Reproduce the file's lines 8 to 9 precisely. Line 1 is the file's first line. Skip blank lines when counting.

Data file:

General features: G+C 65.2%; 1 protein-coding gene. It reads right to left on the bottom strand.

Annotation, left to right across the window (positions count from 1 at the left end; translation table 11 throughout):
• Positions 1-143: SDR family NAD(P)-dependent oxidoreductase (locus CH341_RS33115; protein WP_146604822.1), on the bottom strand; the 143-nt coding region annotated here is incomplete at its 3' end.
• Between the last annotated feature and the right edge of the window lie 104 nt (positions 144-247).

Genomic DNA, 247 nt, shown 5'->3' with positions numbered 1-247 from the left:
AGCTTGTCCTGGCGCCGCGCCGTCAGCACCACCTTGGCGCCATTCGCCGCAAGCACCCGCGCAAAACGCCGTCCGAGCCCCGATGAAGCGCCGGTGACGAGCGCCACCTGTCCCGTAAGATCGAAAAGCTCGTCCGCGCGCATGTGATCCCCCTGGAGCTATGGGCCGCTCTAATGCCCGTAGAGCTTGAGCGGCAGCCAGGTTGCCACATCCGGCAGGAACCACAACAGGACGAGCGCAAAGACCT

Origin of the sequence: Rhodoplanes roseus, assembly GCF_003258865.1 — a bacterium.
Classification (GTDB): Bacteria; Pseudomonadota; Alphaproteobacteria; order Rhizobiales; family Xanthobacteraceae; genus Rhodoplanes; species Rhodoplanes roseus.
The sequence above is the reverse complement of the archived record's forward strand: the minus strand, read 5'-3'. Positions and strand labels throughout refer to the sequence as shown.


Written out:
Classification (GTDB): Bacteria; Pseudomonadota; Alphaproteobacteria; order Rhizobiales; family Xanthobacteraceae; genus Rhodoplanes; species Rhodoplanes roseus.
The sequence above is the reverse complement of the archived record's forward strand: the minus strand, read 5'-3'. Positions and strand labels throughout refer to the sequence as shown.